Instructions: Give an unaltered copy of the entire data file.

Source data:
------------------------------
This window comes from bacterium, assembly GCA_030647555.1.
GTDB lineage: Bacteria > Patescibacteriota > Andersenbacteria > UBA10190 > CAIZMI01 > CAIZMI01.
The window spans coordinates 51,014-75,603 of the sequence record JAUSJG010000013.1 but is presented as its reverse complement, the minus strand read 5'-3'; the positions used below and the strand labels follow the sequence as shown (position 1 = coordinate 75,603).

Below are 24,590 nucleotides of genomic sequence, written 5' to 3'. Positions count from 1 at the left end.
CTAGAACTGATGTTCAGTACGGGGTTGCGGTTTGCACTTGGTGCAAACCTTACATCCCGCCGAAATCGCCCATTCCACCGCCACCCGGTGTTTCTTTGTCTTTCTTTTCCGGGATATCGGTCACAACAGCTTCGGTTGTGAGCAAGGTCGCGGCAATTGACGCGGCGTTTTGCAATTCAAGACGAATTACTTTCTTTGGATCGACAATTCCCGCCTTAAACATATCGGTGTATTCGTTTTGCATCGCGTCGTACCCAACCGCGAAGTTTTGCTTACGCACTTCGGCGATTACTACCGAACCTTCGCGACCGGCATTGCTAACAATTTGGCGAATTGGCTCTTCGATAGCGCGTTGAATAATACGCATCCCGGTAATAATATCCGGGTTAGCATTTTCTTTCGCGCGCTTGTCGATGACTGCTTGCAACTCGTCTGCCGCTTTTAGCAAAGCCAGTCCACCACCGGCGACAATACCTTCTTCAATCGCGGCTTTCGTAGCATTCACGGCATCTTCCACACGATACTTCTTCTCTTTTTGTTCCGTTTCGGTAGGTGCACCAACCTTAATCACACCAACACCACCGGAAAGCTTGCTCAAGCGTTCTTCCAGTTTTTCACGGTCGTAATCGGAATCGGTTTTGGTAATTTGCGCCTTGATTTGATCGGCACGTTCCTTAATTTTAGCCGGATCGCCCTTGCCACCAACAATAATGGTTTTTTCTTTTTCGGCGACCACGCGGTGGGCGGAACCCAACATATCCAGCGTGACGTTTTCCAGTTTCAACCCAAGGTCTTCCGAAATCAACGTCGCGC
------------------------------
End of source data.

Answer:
This window comes from bacterium, assembly GCA_030647555.1.
GTDB lineage: Bacteria > Patescibacteriota > Andersenbacteria > UBA10190 > CAIZMI01 > CAIZMI01.
The window spans coordinates 51,014-75,603 of the sequence record JAUSJG010000013.1 but is presented as its reverse complement, the minus strand read 5'-3'; the positions used below and the strand labels follow the sequence as shown (position 1 = coordinate 75,603).

Below are 24,590 nucleotides of genomic sequence, written 5' to 3'. Positions count from 1 at the left end.
CTAGAACTGATGTTCAGTACGGGGTTGCGGTTTGCACTTGGTGCAAACCTTACATCCCGCCGAAATCGCCCATTCCACCGCCACCCGGTGTTTCTTTGTCTTTCTTTTCCGGGATATCGGTCACAACAGCTTCGGTTGTGAGCAAGGTCGCGGCAATTGACGCGGCGTTTTGCAATTCAAGACGAATTACTTTCTTTGGATCGACAATTCCCGCCTTAAACATATCGGTGTATTCGTTTTGCATCGCGTCGTACCCAACCGCGAAGTTTTGCTTACGCACTTCGGCGATTACTACCGAACCTTCGCGACCGGCATTGCTAACAATTTGGCGAATTGGCTCTTCGATAGCGCGTTGAATAATACGCATCCCGGTAATAATATCCGGGTTAGCATTTTCTTTCGCGCGCTTGTCGATGACTGCTTGCAACTCGTCTGCCGCTTTTAGCAAAGCCAGTCCACCACCGGCGACAATACCTTCTTCAATCGCGGCTTTCGTAGCATTCACGGCATCTTCCACACGATACTTCTTCTCTTTTTGTTCCGTTTCGGTAGGTGCACCAACCTTAATCACACCAACACCACCGGAAAGCTTGCTCAAGCGTTCTTCCAGTTTTTCACGGTCGTAATCGGAATCGGTTTTGGTAATTTGCGCCTTGATTTGATCGGCACGTTCCTTAATTTTAGCCGGATCGCCCTTGCCACCAACAATAATGGTTTTTTCTTTTTCGGCGACCACGCGGTGGGCGGAACCCAACATATCCAGCGTGACGTTTTCCAGTTTCAACCCAAGGTCTTCCGAAATCAACGTCGCGC